6. Gravatar of Becky Hargrove Becky Hargrove
    19. April 2012 at 06:03

    Steve,
    The issue for me is in your approach and the constant debate as to the positions between the elements themselves. As a non-economist, I’m not saying that there is no purpose in doing so, only that we need to be doing a lot more right now than taking snapshots of the moving parts.

  7. Gravatar of Frederic Mari Frederic Mari
    19. April 2012 at 06:07

    Where is the original blog-post about “don’t reason from a beautiful woman’s price change?”, inquiring minds want to know?

    Where you trying to make an argument that beautiful women vary their prices according to future NGDP growth?

  8. Gravatar of Robert Robert
    19. April 2012 at 06:21

    Never reason from a blog.

  9. Gravatar of Negation of Ideology Negation of Ideology
    19. April 2012 at 06:23

    The funny thing to me is I had no idea “Never reason from a price change” was originated by you until now. I assumed it was one of those maxims that economists use all the time like “There’s no such thing as a free lunch” or “in the long run, we’re all dead” and I wondered why I’d never heard it before.

    I know, this is not a very insightful comment, but I’m glad to know there was a reason I wasn’t familiar with the saying.

  10. Gravatar of Lee Kelly Lee Kelly
    19. April 2012 at 06:23

    Never reason from ‘never reason from a price change’. This post is, like, so meta.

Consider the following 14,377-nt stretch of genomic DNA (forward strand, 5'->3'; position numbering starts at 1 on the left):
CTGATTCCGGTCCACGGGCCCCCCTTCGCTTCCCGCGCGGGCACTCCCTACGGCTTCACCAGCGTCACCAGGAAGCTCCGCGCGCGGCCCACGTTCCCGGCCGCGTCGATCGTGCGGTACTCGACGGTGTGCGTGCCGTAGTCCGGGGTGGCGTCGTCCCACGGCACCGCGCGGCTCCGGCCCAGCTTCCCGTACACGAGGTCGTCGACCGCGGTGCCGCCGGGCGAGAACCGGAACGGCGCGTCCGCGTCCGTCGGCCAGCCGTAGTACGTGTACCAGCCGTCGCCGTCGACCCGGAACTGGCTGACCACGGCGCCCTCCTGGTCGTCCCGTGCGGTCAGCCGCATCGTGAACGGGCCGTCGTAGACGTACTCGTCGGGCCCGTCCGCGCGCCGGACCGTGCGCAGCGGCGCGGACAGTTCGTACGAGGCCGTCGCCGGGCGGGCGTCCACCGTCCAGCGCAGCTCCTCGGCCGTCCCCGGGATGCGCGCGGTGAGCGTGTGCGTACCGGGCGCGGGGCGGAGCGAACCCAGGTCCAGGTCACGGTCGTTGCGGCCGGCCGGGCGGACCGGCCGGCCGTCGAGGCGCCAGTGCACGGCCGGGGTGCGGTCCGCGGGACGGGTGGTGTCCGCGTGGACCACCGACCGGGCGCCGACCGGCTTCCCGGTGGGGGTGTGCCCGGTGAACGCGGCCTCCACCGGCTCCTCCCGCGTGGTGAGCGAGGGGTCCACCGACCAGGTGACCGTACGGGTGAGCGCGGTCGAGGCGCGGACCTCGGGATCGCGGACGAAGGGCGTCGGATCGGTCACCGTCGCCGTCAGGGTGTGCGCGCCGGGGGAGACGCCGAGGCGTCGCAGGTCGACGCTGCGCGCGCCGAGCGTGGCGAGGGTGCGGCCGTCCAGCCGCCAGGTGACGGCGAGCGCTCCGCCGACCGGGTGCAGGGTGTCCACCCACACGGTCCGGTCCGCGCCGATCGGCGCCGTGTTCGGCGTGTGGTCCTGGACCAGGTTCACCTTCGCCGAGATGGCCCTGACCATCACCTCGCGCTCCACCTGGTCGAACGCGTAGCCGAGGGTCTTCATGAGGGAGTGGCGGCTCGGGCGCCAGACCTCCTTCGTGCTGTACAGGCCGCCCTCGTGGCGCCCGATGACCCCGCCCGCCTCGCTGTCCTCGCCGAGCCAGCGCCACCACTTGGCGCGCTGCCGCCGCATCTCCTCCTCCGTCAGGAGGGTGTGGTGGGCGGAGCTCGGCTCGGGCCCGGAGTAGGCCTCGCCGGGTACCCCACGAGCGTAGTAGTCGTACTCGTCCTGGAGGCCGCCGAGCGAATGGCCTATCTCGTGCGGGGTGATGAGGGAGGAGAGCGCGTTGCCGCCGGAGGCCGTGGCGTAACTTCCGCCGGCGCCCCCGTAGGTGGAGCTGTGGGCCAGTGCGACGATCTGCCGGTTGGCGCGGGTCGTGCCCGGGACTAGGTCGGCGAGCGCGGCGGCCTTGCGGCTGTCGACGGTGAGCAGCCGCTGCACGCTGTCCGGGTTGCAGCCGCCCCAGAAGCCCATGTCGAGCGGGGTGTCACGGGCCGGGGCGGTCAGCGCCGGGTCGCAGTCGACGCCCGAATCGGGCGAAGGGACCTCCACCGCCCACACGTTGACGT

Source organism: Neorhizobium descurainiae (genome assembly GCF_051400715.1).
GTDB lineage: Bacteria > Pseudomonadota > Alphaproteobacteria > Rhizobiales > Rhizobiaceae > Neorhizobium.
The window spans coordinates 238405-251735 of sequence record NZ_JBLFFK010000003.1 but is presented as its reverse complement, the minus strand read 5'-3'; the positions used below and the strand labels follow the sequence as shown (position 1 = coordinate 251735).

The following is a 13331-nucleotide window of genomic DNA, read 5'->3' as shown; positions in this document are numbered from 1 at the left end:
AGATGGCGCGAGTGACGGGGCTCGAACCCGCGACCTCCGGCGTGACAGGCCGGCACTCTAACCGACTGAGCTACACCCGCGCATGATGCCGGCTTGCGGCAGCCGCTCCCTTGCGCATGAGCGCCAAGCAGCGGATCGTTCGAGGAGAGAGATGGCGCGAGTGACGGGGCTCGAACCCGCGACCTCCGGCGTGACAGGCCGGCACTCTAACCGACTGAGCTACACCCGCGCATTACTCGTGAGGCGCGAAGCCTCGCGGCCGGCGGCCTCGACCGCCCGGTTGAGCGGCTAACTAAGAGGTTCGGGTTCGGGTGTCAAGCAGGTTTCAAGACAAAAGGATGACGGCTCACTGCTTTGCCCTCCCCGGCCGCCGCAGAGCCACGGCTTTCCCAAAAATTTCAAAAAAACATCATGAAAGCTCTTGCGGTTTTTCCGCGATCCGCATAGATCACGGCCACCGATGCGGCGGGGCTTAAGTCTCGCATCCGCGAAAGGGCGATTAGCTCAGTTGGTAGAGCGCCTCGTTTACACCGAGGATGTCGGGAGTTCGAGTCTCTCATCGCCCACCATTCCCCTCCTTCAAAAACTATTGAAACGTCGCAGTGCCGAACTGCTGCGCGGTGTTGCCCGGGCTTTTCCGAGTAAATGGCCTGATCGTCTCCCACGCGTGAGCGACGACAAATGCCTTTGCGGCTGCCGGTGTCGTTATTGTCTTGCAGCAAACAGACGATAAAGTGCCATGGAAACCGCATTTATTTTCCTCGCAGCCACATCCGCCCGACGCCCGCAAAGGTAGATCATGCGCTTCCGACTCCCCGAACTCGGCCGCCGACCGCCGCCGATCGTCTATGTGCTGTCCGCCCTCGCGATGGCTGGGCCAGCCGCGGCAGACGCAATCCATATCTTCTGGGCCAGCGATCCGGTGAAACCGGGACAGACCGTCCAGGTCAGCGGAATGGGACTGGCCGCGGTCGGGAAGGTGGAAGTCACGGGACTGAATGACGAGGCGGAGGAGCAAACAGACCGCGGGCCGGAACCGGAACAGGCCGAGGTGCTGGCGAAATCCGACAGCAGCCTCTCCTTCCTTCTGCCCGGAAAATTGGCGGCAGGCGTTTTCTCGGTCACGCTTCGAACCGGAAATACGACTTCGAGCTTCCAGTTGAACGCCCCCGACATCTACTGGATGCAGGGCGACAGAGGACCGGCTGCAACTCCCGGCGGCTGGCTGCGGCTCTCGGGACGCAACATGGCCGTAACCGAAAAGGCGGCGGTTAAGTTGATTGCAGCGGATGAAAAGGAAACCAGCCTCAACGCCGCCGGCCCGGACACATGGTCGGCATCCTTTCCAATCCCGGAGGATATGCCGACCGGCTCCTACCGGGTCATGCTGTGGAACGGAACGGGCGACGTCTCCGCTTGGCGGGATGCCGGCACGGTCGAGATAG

11. Gravatar of Samuel Samuel
    19. April 2012 at 06:51

    “Never reason a x change…” is just economist’s version of the distinction between well-posed and ill-posed problems.

    http://en.wikipedia.org/wiki/Well-posed_problem

    Reasoning from a price change is akin to doing an inverse problem, reasoning about the model parameters from data when we should be reasoning about data from our model’s parameters.

    Similarly, never reason from a retinal projection.

    http://en.wikipedia.org/wiki/Inverse_problem_in_optics

  12. Gravatar of John John
    19. April 2012 at 07:45

    Scott,

    I get the general point of that expression but what does it mean exactly. For instance if you see a price change you want to try to find something that explains it. Isn’t that reasoning from a price change?

  13. Gravatar of Major_Freedom Major_Freedom
    19. April 2012 at 07:53

    7. Never reason from an aggregate demand change. As one should never reason from a price change “P”, and as one should never reason from a supply change “S”, then obviously one must not reason from a “P times S” change either. Does a fall in aggregate demand reflect a distorted aggregate capital structure and thus overvalued aggregate accumulated savings and capital, due of course to past inflation? Or does it reflect a sudden destruction of currency that physically prevents demand from being maintained?